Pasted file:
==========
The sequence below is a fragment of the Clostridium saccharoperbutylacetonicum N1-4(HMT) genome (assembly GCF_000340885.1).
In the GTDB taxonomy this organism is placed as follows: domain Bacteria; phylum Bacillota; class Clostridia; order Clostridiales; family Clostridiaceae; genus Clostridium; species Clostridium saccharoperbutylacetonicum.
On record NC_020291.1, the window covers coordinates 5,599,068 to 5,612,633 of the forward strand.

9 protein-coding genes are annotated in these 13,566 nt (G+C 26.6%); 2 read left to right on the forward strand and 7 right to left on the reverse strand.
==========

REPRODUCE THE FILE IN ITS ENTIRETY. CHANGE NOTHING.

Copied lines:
The sequence below is a fragment of the Clostridium saccharoperbutylacetonicum N1-4(HMT) genome (assembly GCF_000340885.1).
In the GTDB taxonomy this organism is placed as follows: domain Bacteria; phylum Bacillota; class Clostridia; order Clostridiales; family Clostridiaceae; genus Clostridium; species Clostridium saccharoperbutylacetonicum.
On record NC_020291.1, the window covers coordinates 5,599,068 to 5,612,633 of the forward strand.

9 protein-coding genes are annotated in these 13,566 nt (G+C 26.6%); 2 read left to right on the forward strand and 7 right to left on the reverse strand.